The St. Agnes girls take on the Peruvian girls in a game of volleyball at the girls dormitory in Ollantaytambo.

Though adapting to the culture was easy in some aspects, it proved to be a challenge in others. Katie said the most difficult thing was overcoming the language barrier. Though she knew a good amount of Spanish, being fully immersed in the language was something she had never experienced before. For example, Katie’s housemate Lauren Roth, who knows little to no Spanish, was trying to explain to their host mom that she has a pet rabbit named Stu at home. Rabbit happens to be a part of the Peruvian diet, so their host mom assumed that Lauren was talking about rabbit “sopa”, or soup. Thinking that her host mom was referring to her rabbit’s name, Lauren agreed. Katie, however, stepped in to clarify the difference. She said, “I emphasized as much as I could that this was a conejo doméstico, a pet rabbit.” In general, Katie found hand motions to be helpful when she was unable to find the Spanish words for what she wanted to say.

Certain interactions, however, transcended the language barrier. The St. Agnes girls visited a girls dormitory in the town of Ollantaytambo. The dorm provides a place to stay for girls who are receiving education in the town nearby. Katie explained that these girls don’t have access to education in their hometowns and sometimes walk up to four hours to return to their communities on the weekends. Katie and her friend Brenna Walker brought a volleyball from home, but they were unsure whether the girls at the dorm would have much interest in it. However, the volleyball created an instant bond between the St. Agnes girls and the Peruvian girls.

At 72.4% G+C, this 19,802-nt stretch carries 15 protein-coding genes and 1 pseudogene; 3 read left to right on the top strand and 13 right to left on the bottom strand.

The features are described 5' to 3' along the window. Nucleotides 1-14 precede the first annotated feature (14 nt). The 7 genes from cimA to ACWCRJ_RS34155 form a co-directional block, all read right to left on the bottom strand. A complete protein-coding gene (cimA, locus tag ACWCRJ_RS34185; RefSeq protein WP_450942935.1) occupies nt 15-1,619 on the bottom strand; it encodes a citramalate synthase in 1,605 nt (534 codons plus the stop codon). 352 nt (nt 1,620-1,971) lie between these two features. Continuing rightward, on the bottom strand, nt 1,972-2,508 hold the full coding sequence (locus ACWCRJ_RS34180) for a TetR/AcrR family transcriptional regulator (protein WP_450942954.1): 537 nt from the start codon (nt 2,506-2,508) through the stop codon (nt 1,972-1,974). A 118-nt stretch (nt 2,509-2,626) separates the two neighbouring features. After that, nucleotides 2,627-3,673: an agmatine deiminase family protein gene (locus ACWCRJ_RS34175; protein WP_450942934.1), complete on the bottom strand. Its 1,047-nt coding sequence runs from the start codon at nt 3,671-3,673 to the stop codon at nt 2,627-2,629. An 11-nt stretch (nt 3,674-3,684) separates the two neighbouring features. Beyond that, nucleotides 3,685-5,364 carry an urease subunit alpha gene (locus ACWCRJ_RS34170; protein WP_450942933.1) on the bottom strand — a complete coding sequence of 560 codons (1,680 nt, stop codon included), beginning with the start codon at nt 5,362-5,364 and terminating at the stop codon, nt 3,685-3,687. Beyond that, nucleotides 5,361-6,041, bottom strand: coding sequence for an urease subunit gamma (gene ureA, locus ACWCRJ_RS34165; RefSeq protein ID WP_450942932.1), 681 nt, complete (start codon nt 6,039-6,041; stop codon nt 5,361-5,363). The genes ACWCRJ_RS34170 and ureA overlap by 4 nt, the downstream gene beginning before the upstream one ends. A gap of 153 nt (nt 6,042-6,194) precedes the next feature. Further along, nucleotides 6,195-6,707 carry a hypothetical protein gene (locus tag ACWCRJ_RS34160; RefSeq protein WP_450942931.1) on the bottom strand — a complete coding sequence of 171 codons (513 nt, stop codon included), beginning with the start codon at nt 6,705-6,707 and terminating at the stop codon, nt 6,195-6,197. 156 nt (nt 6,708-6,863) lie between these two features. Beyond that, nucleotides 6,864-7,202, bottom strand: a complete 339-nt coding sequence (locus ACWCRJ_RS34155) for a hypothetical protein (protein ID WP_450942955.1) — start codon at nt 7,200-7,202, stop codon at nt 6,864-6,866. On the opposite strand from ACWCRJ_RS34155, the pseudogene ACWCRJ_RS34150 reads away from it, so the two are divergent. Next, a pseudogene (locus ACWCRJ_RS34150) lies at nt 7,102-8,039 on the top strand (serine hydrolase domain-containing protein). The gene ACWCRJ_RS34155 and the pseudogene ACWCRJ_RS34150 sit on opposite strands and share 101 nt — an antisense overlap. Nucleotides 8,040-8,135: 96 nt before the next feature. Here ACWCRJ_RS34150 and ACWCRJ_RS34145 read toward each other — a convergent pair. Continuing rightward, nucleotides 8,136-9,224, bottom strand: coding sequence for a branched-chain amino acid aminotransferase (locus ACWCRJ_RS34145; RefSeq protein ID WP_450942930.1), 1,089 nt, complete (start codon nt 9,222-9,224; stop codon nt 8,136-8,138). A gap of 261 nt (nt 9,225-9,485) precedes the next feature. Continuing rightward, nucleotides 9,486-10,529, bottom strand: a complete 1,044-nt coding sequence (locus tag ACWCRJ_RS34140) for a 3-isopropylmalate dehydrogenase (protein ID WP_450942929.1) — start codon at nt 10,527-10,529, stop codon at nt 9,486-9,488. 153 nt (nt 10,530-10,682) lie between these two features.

The view from the girls dormitory in Ollantaytambo, where girls from miles away stay in order to receive education.

Katie said, “It was the best common bonding point. Volleyball just happened to be their favorite sport. They were so excited and we played a mini tournament all day.” After the tournament concluded, the Peruvian girls shared part of their culture by performing a choreographed dance to a Peruvian song. In return, the St. Agnes girls shared a piece of American culture by performing a choreographed dance to the song Footloose.

Reflecting on the trip, Katie says, “I learned that I genuinely love experiencing other cultures and connecting with people who may seem different than myself but in reality just happen to live an ocean away.” Overall, she says that she “learned so many lessons that you can’t learn in a book.” She emphasizes the importance of not becoming overwhelmed by America’s materialistic culture. “Don’t take what you have for granted,” she advises. “The people we encountered had practically nothing material-wise and were completely content with their families, communities and lives.”